Monday, May 24, 2010

`One Large and Luminous Whole'

A few weeks ago in an otherwise undistinguished anthology of essays I came upon and reread Max Beerbohm’s “Laughter” (collected in And Even Now, 1920), and afterwards asked myself: Why don’t I read Beerbohm more often? I suspect it’s the old taint of “minor” coupled with that other kiss of death, “dandyish.” Both accusations hold enough truth to be acknowledged but neither is fatal. Beerbohm wrote better than most of his critics, he is reliably funny and his prose is precise and often unexpectedly serious. In “Laughter” he writes with rare critical humility:

“Many years ago I wrote an essay in which I poured scorn on the fun purveyed in music halls, and on the great public for which that fun was quite good enough. I take that callow scorn back. I fancy that the fun itself was better than it seemed to me, and might not have displeased me if it had been wafted to me in private, in presence of a few friends. A public crowd, because of a lack of broad impersonal humanity in me, rather insulates than absorbs me. Amidst the guffaws of a thousand strangers I become unnaturally grave. If these people were the entertainment, and I the audience, I should be sympathetic enough. But to be one of them is a position that drives me spiritually aloof.”

The best essays are seldom banally autobiographical but could never be mistaken for the work of anyone but their author. An indelibly strong, intelligent, prickly sensibility suffuses every line. Beerbohm begins by admitting an earlier critical error and explaining it as a foible of his character, an odd one for a theater critic to claim, which makes the admission even more interesting and worth paying attention to. “A lack of broad personal humanity” is oxymoronic and priceless. I confess to sharing Beerbohm’s distaste for the mob, humanity en masse, which may explain my lifelong spiritual aloofness from rock concerts, political rallies, sporting events, any gathering in which individual personality evaporates and is replaced by the collective will of an ant colony.

So I’ve been wandering among Beerbohm’s collected works, enjoying myself exceedingly, even reading Around Theatres, five hundred eighty-four pages of theater criticism, written between 1898 and 1910, and published in one volume in 1954, two years before Beerbohm’s death at age eighty-three. Beerbohm was twenty-five when he succeeded George Bernard Shaw as the dramatic critic for the Saturday Review in London. I’m an ignoramus about the stage and have seen relatively few productions, in part for the reasons enumerated above by Beerbohm, though I’ve read and reread Shakespeare, Chekhov & Co. The reviews are studded with memorable jewels and Beerbohm (and presumably his editors) are not averse to digressions.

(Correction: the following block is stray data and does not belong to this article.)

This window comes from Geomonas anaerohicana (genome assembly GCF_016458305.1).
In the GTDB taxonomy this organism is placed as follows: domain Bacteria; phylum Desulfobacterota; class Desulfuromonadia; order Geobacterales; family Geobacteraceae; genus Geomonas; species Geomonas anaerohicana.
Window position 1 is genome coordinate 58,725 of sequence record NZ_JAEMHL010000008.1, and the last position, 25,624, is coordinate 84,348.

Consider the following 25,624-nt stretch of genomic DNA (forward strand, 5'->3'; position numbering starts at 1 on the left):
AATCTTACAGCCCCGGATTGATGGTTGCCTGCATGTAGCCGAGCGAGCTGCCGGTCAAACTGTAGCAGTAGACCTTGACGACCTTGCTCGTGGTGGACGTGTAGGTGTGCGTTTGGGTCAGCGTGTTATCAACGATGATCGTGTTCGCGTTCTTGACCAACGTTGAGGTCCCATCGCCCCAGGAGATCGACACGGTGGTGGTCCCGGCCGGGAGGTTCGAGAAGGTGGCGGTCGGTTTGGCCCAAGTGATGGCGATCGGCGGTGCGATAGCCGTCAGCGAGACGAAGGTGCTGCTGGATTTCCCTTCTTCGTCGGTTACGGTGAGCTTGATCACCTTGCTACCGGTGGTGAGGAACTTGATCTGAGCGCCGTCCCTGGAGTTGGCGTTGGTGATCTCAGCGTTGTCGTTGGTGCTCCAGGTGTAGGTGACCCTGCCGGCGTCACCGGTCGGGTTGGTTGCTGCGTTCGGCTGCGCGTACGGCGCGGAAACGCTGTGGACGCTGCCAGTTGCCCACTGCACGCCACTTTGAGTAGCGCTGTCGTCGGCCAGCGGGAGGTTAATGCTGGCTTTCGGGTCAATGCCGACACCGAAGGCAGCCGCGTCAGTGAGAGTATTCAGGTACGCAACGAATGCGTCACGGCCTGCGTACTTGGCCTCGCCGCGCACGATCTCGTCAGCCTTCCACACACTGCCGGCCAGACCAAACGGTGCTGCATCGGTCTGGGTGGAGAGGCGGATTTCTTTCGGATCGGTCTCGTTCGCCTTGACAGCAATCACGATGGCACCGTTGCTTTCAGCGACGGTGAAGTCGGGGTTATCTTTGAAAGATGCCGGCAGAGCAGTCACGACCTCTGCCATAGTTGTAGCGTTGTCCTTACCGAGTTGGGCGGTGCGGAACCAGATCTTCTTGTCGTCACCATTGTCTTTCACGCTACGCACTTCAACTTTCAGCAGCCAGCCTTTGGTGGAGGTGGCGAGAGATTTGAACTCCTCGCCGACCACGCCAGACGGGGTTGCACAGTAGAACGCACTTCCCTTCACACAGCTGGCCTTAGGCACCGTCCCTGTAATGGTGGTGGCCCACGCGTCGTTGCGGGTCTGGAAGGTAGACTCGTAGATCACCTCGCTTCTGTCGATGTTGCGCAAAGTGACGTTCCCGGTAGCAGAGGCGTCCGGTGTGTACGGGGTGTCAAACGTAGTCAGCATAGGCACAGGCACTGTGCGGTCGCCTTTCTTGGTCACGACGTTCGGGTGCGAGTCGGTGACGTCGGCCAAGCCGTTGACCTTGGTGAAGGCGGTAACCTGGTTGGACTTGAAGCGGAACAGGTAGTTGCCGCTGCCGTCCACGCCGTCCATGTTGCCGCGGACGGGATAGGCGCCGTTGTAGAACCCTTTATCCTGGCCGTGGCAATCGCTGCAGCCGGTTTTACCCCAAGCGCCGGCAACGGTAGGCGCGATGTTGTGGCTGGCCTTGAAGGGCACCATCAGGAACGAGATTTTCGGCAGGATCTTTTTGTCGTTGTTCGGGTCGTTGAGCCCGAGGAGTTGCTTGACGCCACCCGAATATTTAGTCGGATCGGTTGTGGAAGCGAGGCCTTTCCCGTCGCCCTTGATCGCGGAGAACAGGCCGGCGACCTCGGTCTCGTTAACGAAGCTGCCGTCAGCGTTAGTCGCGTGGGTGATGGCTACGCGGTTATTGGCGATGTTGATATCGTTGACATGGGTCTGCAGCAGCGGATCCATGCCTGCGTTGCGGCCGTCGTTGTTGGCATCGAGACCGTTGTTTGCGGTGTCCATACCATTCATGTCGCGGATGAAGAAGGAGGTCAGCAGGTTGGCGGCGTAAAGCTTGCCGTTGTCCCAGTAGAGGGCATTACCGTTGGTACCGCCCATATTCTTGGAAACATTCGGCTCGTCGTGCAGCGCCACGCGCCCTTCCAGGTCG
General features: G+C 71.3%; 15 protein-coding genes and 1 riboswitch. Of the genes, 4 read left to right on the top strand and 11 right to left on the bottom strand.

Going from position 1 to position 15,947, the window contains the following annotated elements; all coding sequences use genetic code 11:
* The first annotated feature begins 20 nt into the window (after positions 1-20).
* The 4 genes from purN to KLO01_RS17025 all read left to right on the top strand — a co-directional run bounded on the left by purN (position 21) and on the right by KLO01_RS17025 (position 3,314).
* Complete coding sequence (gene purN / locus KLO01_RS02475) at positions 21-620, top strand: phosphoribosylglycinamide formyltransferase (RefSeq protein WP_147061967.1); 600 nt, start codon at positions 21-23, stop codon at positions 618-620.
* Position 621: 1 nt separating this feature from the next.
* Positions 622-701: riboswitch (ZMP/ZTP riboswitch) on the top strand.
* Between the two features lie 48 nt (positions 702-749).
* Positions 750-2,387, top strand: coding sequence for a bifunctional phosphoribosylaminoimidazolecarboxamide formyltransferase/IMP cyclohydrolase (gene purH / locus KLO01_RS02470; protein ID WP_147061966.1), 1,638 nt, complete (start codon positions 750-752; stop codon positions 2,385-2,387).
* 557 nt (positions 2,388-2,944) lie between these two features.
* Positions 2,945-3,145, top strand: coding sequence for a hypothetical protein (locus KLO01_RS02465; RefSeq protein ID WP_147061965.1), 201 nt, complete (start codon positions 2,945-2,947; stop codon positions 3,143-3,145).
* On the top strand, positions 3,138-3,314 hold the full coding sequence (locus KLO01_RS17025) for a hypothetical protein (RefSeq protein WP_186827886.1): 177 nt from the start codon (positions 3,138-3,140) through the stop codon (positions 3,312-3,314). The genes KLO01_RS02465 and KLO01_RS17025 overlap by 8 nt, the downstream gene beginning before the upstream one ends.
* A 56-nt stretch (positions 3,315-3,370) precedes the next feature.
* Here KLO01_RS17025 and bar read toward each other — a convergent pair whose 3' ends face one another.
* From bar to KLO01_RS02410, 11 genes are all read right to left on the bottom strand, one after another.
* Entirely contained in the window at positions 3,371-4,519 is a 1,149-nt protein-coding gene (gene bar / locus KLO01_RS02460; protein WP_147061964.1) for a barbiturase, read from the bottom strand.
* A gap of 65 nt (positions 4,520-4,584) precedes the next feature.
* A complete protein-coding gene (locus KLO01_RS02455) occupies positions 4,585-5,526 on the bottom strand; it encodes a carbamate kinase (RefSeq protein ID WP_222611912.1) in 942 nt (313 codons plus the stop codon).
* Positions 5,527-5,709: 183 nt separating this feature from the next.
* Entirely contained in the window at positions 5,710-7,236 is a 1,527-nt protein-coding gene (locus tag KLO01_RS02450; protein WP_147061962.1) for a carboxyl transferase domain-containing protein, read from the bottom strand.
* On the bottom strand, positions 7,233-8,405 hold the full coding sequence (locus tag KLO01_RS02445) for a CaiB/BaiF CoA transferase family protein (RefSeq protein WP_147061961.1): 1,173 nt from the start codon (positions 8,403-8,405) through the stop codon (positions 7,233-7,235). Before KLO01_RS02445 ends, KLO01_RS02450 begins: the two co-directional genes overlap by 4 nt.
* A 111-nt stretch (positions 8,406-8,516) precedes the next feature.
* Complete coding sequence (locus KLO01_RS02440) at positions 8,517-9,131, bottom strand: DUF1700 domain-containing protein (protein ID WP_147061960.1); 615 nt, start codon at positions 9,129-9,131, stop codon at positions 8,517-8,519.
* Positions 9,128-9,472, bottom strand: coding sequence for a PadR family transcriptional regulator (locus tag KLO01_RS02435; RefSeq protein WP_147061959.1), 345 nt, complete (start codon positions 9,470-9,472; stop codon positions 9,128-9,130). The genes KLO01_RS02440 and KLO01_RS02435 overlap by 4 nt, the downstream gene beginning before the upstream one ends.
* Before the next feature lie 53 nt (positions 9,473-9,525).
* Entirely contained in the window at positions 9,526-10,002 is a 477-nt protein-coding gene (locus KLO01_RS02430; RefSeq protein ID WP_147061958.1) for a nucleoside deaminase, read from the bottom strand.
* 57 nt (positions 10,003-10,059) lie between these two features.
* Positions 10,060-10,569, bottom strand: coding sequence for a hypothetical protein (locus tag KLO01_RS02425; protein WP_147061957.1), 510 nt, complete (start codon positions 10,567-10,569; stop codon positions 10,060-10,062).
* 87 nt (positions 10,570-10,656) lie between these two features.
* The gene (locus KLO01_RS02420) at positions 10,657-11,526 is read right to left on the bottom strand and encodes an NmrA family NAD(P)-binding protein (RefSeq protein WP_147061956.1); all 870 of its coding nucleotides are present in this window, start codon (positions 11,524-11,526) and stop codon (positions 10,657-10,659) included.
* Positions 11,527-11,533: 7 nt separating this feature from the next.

In 1909, Beerbohm reviewed The High Bid, a three-act, post-Guy Domville play by Henry James. Beerbohm first met James in 1896 at a party hosted by Edmund Gosse. James at the time sported a beard, prompting Beerbohm to say he “looked like a Russian Grand Duke of the better type.” His review could not be published today because Beerbohm devotes pages to extolling James’ famed “late manner” in fiction, and returns to his now forgotten play (by us, by the critic) only in the final paragraph. The effect is quite wonderful:

“And you need search heart and brain for epithets to describe the later James – the James who has patiently evolved a method of fiction entirely new, entirely his own, a method that will probably perish with him, since none but he, one thinks, could handle it; that amazing method by which a novel competes not with other novels, but with life itself; making people known to us as we grow to know them in real life, by hints, by glimpses, here a little and there a little, leaving us always guessing and wondering, till, in the fulness of time, all these scraps of revelation gradually resolve themselves into one large and luminous whole, just as in real life. To read (say), `The Golden Bowl’ or `The Wings of the Dove’ is like taking a long walk uphill, panting and perspiring and almost of a mind to turn back, until, when you look back and down, the country is magically expanded beneath your gaze, as you never saw it yet; so that you toil on gladly up the heights, for the larger prospects that will be waiting for you.”

I’ve always fancied James’ late novels as an ineffable string of Alps, beautiful and not accessible to every reader. Those who reach the summits where the air is thin and the view unsurpassed will recognize in Beerbohm an unexpected comrade in mountaineering. No dandy writes like that, and so much for “minor.”

1 comment:

Shelley said...

"Amidst the guffaws of a thousand strangers I become unnaturally grave." That sentence in itself is proof of his non-minorness and should be engraved at the entrance of every Multiplex.

As for James, I have never recovered from the image of him in the boat in the water, trying to sink those ballooning dresses.